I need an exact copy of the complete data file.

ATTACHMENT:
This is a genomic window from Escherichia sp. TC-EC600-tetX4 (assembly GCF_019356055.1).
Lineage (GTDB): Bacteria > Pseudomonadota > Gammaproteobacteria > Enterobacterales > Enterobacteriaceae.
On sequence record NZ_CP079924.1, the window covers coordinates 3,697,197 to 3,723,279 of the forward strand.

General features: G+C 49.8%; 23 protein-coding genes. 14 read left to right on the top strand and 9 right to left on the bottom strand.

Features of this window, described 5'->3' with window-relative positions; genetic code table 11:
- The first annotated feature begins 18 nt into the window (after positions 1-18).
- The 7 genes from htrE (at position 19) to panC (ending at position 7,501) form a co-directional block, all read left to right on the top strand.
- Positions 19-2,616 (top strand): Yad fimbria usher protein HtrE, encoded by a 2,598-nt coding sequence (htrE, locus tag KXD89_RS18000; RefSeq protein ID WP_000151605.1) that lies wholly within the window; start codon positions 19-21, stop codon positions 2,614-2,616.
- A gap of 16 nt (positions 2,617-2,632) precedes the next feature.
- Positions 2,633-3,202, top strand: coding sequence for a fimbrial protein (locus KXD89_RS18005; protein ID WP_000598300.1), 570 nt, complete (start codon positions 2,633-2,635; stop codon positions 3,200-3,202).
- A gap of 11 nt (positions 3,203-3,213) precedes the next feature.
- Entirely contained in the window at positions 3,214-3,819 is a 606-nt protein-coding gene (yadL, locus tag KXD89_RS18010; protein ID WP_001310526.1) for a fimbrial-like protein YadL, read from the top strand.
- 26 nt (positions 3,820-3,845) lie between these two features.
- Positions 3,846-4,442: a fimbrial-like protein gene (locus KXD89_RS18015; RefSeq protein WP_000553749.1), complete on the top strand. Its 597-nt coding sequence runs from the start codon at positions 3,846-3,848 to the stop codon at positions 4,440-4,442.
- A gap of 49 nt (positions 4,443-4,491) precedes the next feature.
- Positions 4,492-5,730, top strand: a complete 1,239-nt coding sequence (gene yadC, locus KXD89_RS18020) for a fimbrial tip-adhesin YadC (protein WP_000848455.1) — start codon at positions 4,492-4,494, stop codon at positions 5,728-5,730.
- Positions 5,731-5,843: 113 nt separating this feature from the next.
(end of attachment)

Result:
This is a genomic window from Escherichia sp. TC-EC600-tetX4 (assembly GCF_019356055.1).
Lineage (GTDB): Bacteria > Pseudomonadota > Gammaproteobacteria > Enterobacterales > Enterobacteriaceae.
On sequence record NZ_CP079924.1, the window covers coordinates 3,697,197 to 3,723,279 of the forward strand.

General features: G+C 49.8%; 23 protein-coding genes. 14 read left to right on the top strand and 9 right to left on the bottom strand.

Features of this window, described 5'->3' with window-relative positions; genetic code table 11:
- The first annotated feature begins 18 nt into the window (after positions 1-18).
- The 7 genes from htrE (at position 19) to panC (ending at position 7,501) form a co-directional block, all read left to right on the top strand.
- Positions 19-2,616 (top strand): Yad fimbria usher protein HtrE, encoded by a 2,598-nt coding sequence (htrE, locus tag KXD89_RS18000; RefSeq protein ID WP_000151605.1) that lies wholly within the window; start codon positions 19-21, stop codon positions 2,614-2,616.
- A gap of 16 nt (positions 2,617-2,632) precedes the next feature.
- Positions 2,633-3,202, top strand: coding sequence for a fimbrial protein (locus KXD89_RS18005; protein ID WP_000598300.1), 570 nt, complete (start codon positions 2,633-2,635; stop codon positions 3,200-3,202).
- A gap of 11 nt (positions 3,203-3,213) precedes the next feature.
- Entirely contained in the window at positions 3,214-3,819 is a 606-nt protein-coding gene (yadL, locus tag KXD89_RS18010; protein ID WP_001310526.1) for a fimbrial-like protein YadL, read from the top strand.
- 26 nt (positions 3,820-3,845) lie between these two features.
- Positions 3,846-4,442: a fimbrial-like protein gene (locus KXD89_RS18015; RefSeq protein WP_000553749.1), complete on the top strand. Its 597-nt coding sequence runs from the start codon at positions 3,846-3,848 to the stop codon at positions 4,440-4,442.
- A gap of 49 nt (positions 4,443-4,491) precedes the next feature.
- Positions 4,492-5,730, top strand: a complete 1,239-nt coding sequence (gene yadC, locus KXD89_RS18020) for a fimbrial tip-adhesin YadC (protein WP_000848455.1) — start codon at positions 4,492-4,494, stop codon at positions 5,728-5,730.
- Positions 5,731-5,843: 113 nt separating this feature from the next.